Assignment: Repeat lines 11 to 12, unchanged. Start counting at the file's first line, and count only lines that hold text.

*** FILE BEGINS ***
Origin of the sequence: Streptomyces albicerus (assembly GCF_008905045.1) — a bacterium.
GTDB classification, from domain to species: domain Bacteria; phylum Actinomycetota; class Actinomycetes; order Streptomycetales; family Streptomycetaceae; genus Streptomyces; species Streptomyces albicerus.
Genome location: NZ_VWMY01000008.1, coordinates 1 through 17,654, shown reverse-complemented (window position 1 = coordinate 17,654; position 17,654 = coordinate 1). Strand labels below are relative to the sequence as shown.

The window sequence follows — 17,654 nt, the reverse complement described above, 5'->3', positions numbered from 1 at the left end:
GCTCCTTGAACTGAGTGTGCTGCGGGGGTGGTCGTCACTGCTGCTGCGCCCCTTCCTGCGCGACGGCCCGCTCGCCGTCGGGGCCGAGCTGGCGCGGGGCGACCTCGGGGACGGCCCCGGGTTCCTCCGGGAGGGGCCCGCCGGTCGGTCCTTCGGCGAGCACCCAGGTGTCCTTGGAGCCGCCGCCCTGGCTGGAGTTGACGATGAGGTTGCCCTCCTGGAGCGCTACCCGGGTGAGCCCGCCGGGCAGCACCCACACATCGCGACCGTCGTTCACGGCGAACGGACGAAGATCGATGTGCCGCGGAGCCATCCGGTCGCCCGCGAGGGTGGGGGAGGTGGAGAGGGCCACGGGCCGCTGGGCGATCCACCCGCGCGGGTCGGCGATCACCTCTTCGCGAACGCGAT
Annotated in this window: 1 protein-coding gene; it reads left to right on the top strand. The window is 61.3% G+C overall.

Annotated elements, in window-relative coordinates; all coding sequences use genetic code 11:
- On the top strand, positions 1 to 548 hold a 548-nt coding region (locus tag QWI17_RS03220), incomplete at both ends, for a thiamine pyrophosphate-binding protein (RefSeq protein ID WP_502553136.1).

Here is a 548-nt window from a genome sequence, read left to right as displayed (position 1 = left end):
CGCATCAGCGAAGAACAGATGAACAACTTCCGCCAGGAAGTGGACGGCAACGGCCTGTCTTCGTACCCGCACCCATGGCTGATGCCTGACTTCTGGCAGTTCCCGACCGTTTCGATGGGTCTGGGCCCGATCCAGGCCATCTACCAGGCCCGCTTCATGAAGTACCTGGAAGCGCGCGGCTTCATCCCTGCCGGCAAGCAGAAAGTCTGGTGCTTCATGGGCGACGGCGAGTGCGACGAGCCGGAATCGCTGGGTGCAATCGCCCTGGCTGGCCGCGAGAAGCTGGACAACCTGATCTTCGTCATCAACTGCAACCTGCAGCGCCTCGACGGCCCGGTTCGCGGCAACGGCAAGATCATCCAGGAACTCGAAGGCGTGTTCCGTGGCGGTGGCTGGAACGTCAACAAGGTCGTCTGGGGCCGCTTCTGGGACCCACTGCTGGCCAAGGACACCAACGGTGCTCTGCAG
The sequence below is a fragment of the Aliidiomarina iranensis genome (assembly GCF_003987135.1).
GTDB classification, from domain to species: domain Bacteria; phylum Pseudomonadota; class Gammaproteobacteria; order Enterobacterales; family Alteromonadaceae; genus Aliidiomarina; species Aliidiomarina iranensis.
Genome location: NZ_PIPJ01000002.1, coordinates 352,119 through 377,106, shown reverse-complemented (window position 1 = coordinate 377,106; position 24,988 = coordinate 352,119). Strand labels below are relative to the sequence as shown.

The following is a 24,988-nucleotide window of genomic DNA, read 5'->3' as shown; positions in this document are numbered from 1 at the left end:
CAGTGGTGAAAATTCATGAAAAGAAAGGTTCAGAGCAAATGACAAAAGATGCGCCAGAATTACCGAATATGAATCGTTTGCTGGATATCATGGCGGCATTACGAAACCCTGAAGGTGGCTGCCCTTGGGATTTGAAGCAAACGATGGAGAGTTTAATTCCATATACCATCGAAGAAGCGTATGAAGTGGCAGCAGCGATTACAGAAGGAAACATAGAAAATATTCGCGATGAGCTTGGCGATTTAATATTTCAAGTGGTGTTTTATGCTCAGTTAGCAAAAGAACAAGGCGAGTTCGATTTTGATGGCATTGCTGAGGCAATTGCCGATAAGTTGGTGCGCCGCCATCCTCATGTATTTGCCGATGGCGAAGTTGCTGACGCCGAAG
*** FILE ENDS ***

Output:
The sequence below is a fragment of the Aliidiomarina iranensis genome (assembly GCF_003987135.1).
GTDB classification, from domain to species: domain Bacteria; phylum Pseudomonadota; class Gammaproteobacteria; order Enterobacterales; family Alteromonadaceae; genus Aliidiomarina; species Aliidiomarina iranensis.